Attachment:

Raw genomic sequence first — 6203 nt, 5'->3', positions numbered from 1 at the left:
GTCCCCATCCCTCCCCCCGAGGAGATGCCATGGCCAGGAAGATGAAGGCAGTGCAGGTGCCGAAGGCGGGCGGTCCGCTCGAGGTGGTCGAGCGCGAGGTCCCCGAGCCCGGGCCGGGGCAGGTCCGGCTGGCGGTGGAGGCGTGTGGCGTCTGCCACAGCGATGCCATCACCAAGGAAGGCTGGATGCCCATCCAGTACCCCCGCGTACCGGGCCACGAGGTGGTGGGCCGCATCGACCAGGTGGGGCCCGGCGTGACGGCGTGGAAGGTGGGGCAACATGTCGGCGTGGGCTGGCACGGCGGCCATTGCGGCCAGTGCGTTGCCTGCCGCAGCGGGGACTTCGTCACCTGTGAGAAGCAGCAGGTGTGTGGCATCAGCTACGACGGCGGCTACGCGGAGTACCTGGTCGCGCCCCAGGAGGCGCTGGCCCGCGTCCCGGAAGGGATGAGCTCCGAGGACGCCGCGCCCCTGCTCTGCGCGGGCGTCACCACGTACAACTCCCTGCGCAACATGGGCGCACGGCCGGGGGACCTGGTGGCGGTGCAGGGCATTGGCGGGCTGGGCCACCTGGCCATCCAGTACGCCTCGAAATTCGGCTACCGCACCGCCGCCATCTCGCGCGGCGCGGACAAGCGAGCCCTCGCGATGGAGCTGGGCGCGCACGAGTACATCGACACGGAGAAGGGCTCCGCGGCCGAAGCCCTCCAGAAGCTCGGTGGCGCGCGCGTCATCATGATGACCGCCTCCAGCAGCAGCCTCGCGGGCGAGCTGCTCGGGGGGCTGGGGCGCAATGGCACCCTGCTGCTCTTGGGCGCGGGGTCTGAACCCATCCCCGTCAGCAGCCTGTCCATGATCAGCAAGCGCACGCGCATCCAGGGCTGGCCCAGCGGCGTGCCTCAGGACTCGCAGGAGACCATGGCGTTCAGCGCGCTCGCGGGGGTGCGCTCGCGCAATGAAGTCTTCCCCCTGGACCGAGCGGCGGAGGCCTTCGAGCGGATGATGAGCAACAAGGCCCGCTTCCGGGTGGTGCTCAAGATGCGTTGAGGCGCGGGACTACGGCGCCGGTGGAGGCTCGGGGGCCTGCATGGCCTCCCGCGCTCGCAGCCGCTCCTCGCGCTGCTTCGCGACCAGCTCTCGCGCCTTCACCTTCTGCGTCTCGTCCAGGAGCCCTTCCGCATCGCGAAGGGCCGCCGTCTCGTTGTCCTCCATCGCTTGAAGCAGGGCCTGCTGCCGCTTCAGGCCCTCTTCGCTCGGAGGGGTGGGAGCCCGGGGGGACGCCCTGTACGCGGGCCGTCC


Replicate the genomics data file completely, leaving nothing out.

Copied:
Raw genomic sequence first — 6203 nt, 5'->3', positions numbered from 1 at the left:
GTCCCCATCCCTCCCCCCGAGGAGATGCCATGGCCAGGAAGATGAAGGCAGTGCAGGTGCCGAAGGCGGGCGGTCCGCTCGAGGTGGTCGAGCGCGAGGTCCCCGAGCCCGGGCCGGGGCAGGTCCGGCTGGCGGTGGAGGCGTGTGGCGTCTGCCACAGCGATGCCATCACCAAGGAAGGCTGGATGCCCATCCAGTACCCCCGCGTACCGGGCCACGAGGTGGTGGGCCGCATCGACCAGGTGGGGCCCGGCGTGACGGCGTGGAAGGTGGGGCAACATGTCGGCGTGGGCTGGCACGGCGGCCATTGCGGCCAGTGCGTTGCCTGCCGCAGCGGGGACTTCGTCACCTGTGAGAAGCAGCAGGTGTGTGGCATCAGCTACGACGGCGGCTACGCGGAGTACCTGGTCGCGCCCCAGGAGGCGCTGGCCCGCGTCCCGGAAGGGATGAGCTCCGAGGACGCCGCGCCCCTGCTCTGCGCGGGCGTCACCACGTACAACTCCCTGCGCAACATGGGCGCACGGCCGGGGGACCTGGTGGCGGTGCAGGGCATTGGCGGGCTGGGCCACCTGGCCATCCAGTACGCCTCGAAATTCGGCTACCGCACCGCCGCCATCTCGCGCGGCGCGGACAAGCGAGCCCTCGCGATGGAGCTGGGCGCGCACGAGTACATCGACACGGAGAAGGGCTCCGCGGCCGAAGCCCTCCAGAAGCTCGGTGGCGCGCGCGTCATCATGATGACCGCCTCCAGCAGCAGCCTCGCGGGCGAGCTGCTCGGGGGGCTGGGGCGCAATGGCACCCTGCTGCTCTTGGGCGCGGGGTCTGAACCCATCCCCGTCAGCAGCCTGTCCATGATCAGCAAGCGCACGCGCATCCAGGGCTGGCCCAGCGGCGTGCCTCAGGACTCGCAGGAGACCATGGCGTTCAGCGCGCTCGCGGGGGTGCGCTCGCGCAATGAAGTCTTCCCCCTGGACCGAGCGGCGGAGGCCTTCGAGCGGATGATGAGCAACAAGGCCCGCTTCCGGGTGGTGCTCAAGATGCGTTGAGGCGCGGGACTACGGCGCCGGTGGAGGCTCGGGGGCCTGCATGGCCTCCCGCGCTCGCAGCCGCTCCTCGCGCTGCTTCGCGACCAGCTCTCGCGCCTTCACCTTCTGCGTCTCGTCCAGGAGCCCTTCCGCATCGCGAAGGGCCGCCGTCTCGTTGTCCTCCATCGCTTGAAGCAGGGCCTGCTGCCGCTTCAGGCCCTCTTCGCTCGGAGGGGTGGGAGCCCGGGGGGACGCCCTGTACGCGGGCCGTCC